There's no evidence the BLM had anything to do with the firing.
This wasn't the first time Woods, whose November loss means she'll leave the state senate in January, has spread fake news on Facebook.
On August 30, Woods shared a fake news item from TheFreePatriot.org stating, "Courts Quietly Confirm that ONE Children's Vaccine Does Cause Autism."
The Aug. 16, 2016, FreePatriot.org story, making the false claim about autism, is actually a reprint of a 2013 Whiteout Press article, the core facts of which were found to be false by Politifact back in February of 2015, over a year before Woods liked the fake-news item.
"The researchers we contacted said that as far as the science is concerned, certainty had been reached at least 10 years ago with the release of a major national study debunking the link between the measles mumps, rubella vaccine and autism."
State Rep. Gordon Klingenschmitt (R-Colorado Springs) also spread fake news during the time period studied. On Oct. 15 the Colorado Springs Republican posted a "Breaking News" item from EndingTheFed.com, with the headline, "IT'S OVER: Wikileaks Exposes The Assassination of Scalia... This Will Bring Down the Clintons and the Democratic Party!"
Klingenschmit's comment on the post: "Anybody have a comment on this? Scalia dies same weekend after Podesta (for Hillary Clinton) sends this 'wet works' email? Hmmmm."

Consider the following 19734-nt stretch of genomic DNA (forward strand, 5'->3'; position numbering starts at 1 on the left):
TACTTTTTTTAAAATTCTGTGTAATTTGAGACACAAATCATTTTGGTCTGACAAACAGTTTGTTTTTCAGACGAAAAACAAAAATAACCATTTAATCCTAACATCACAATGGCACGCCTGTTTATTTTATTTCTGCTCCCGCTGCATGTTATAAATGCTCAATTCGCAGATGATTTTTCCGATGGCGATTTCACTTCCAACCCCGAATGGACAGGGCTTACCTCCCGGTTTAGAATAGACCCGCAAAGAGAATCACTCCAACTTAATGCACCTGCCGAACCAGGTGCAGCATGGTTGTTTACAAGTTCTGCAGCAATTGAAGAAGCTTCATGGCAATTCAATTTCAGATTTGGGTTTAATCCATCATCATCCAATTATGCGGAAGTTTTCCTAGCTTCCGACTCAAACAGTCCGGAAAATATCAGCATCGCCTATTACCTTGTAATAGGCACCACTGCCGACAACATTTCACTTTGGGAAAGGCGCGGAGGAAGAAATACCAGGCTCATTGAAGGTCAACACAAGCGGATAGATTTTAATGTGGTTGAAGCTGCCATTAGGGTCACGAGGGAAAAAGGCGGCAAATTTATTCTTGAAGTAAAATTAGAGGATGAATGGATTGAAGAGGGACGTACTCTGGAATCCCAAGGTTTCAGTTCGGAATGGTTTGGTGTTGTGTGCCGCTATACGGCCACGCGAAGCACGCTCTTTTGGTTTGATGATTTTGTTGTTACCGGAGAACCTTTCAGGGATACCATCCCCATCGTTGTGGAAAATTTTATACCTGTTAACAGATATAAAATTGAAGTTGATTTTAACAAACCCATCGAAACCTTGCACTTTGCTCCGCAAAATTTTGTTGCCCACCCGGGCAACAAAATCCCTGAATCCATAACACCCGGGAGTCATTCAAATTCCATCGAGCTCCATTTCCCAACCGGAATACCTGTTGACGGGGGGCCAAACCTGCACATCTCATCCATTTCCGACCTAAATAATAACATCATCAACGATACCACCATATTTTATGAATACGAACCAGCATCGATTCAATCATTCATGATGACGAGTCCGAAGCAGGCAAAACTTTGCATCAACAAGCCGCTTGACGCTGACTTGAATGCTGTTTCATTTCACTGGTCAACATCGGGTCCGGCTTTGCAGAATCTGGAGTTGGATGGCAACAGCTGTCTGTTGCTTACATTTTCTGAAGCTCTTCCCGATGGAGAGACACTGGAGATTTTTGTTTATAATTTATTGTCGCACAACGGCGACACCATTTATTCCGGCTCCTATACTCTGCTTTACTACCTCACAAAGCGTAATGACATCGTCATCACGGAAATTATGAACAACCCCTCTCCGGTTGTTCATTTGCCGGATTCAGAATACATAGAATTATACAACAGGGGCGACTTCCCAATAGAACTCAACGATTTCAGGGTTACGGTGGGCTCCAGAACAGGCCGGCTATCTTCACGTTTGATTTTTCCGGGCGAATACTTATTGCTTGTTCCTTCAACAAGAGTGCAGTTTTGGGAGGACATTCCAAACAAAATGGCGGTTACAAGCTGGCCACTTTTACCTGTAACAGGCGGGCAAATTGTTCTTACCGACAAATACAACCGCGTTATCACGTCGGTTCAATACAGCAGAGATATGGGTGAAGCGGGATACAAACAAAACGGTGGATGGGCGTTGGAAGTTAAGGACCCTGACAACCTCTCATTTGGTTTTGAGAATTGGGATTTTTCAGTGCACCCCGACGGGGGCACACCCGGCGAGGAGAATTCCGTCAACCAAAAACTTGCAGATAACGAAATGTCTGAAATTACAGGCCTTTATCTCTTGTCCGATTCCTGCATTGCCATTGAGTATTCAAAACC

Judging from his post, Klingenschmitt doesn't appear to be fully convinced of the Scalia assassination "news." But he posted it on Facebook anyway.
Does anyone think lawmakers should post "news" that's dubious actually a rumor, especially from a site like EndingTheFed that's known to produce fake news?
And, sure enough, the day after Klingenschmitt posted it, Snopes determined the item to be "false." Snopes' headline reads, "An e-mail published by WikiLeaks referenced not the literal assassination of Antonin Scalia, but what appeared to be a coordinated smear of Bernie Sanders."
Yet, Klingenschmitt did not delete the fake news from his Facebook page, where it sits, rotting public discourse, to this day, like all the fake news I cite in this post.
More Fake News on Facebook from Colorado Lawmakers
More anecdotal evidence, outside of our pre-election analysis, shows Colorado legislators are spreading fake news.
On September 30, for example, Lawrence posted the following quote, from "Rockit News:"
"She will say anything and change nothing. Hillary can't be trusted and isn't qualified to be president." Barack Obama, 2008.
"He was right then, and still is," wrote Lawrence on her Facebook page.
One big problem. While the first sentence is Obama's, the second was never uttered by him.
About a month before Lawrence posted the meme, Snopes reported:
"Barack Obama didn't say that Hillary Clinton could not be trusted or that she was not qualified for president."
State Rep. Kit Roupe (R-Colorado Springs), who will also be leaving the legislature in January, shared a "public service announcement" in May, stating:
"For all those who think it's nice to walk around with your pants below your butt...read the following explanation: The trend was born in the United States' jails, where prisoners who were willing to have sex with other prisoners needed to invent a signal that would go unnoticed by the guards so they wouldn't suffer consequences. So, by partially showing their butts, they showed that they were available to be penetrated by other inmates. Click 'share' if you want to join the cause for a better dressed and more educated world."
About a year before Roupe spread this, Snopes had dutifully researched this topic, concluding Roupe's public service announcement to be false.